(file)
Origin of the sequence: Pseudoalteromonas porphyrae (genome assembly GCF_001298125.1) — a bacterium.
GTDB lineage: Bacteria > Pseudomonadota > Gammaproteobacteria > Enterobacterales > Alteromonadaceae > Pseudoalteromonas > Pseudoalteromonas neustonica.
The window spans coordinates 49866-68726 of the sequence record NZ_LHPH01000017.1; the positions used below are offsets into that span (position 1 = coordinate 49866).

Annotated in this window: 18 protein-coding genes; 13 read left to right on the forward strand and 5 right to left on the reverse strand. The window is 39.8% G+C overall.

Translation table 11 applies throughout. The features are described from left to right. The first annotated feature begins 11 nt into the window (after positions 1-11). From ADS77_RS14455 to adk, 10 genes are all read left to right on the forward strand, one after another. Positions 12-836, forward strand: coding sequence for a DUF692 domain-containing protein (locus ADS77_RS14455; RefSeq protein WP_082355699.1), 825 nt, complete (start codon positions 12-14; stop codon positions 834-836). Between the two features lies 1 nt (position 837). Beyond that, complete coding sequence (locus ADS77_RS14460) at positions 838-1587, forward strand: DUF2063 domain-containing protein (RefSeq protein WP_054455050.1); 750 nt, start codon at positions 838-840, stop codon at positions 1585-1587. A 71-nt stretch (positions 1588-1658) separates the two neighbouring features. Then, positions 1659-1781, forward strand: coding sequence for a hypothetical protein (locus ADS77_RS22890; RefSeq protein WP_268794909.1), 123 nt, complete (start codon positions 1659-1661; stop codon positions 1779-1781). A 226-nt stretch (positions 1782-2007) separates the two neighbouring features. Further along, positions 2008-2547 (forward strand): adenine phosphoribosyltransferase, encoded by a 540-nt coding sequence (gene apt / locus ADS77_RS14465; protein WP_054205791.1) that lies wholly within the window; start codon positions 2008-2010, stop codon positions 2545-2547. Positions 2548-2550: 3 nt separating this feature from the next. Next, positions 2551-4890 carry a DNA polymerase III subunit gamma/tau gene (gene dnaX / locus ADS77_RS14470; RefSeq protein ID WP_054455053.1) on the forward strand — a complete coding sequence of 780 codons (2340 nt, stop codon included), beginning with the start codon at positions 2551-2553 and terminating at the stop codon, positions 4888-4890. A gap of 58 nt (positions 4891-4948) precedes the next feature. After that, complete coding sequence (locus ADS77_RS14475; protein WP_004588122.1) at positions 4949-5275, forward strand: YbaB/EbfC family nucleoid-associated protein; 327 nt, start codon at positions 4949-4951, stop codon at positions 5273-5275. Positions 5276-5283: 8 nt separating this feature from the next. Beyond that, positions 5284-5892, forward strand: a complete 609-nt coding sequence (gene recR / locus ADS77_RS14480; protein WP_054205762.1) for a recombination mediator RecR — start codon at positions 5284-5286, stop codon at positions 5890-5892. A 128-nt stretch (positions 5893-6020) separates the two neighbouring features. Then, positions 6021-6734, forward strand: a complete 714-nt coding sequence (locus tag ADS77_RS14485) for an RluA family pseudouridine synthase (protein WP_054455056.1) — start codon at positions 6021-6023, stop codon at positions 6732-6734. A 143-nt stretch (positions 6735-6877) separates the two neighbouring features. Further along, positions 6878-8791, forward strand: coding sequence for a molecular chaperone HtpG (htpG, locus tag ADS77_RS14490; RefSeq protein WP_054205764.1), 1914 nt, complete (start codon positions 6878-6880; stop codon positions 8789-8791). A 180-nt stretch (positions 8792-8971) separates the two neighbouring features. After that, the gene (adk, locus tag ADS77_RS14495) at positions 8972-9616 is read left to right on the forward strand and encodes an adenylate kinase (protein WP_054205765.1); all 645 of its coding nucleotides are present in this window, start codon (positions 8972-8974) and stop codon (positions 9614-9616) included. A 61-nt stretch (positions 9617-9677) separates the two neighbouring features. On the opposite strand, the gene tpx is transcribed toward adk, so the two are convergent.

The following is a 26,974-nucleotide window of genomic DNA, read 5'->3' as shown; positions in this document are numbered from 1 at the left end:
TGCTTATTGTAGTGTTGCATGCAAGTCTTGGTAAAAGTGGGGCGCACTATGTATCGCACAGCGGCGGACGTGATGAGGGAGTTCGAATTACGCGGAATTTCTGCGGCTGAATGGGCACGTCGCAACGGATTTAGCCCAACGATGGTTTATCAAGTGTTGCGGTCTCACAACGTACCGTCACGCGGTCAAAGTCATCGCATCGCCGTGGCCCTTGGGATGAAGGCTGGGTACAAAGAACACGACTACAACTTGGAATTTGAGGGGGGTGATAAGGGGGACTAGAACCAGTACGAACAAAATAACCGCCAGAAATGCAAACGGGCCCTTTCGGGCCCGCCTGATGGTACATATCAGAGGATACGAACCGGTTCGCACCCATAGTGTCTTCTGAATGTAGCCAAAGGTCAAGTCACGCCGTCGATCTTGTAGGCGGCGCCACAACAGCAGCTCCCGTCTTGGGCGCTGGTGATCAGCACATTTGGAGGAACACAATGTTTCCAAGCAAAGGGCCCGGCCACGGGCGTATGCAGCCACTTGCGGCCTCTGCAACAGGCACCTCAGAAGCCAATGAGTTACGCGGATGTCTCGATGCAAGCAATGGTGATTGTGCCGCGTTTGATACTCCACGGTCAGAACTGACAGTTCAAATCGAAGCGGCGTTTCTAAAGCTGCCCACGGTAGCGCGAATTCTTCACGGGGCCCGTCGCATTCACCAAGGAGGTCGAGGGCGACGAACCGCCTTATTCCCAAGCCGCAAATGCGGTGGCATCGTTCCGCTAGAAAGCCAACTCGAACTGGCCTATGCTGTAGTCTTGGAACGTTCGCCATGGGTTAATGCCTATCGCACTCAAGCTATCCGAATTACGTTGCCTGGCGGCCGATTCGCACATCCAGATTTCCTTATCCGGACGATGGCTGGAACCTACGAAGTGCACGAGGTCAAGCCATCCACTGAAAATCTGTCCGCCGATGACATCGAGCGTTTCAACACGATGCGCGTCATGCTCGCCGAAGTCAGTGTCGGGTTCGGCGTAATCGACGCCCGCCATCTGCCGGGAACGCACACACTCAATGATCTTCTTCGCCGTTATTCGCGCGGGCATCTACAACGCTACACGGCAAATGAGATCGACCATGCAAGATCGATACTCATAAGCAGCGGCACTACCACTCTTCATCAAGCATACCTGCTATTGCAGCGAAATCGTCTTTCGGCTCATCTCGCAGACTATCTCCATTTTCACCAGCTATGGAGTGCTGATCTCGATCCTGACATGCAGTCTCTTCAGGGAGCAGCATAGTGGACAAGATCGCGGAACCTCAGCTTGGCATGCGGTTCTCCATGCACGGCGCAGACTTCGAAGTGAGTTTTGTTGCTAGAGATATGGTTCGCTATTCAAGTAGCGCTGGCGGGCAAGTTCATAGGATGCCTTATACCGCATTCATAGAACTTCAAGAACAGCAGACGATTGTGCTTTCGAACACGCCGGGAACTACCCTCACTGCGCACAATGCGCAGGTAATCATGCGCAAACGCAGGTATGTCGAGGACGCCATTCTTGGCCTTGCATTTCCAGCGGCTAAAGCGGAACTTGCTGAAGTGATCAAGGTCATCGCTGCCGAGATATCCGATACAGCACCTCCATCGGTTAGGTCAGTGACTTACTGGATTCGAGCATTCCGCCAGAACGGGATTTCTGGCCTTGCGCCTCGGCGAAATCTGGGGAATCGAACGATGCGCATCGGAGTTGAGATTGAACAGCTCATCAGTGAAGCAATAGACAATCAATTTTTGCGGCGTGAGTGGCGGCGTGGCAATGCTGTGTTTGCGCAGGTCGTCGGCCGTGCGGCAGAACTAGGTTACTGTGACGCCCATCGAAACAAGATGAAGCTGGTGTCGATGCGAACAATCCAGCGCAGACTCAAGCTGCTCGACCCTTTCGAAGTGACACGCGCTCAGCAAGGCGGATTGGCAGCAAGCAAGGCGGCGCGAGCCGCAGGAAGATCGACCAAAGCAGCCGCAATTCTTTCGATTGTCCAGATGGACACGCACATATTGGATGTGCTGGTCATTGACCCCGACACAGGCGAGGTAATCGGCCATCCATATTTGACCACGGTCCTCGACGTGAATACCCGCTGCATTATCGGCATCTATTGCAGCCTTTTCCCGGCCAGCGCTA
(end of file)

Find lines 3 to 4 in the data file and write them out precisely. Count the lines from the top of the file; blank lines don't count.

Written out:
The window spans coordinates 49866-68726 of the sequence record NZ_LHPH01000017.1; the positions used below are offsets into that span (position 1 = coordinate 49866).

Annotated in this window: 18 protein-coding genes; 13 read left to right on the forward strand and 5 right to left on the reverse strand. The window is 39.8% G+C overall.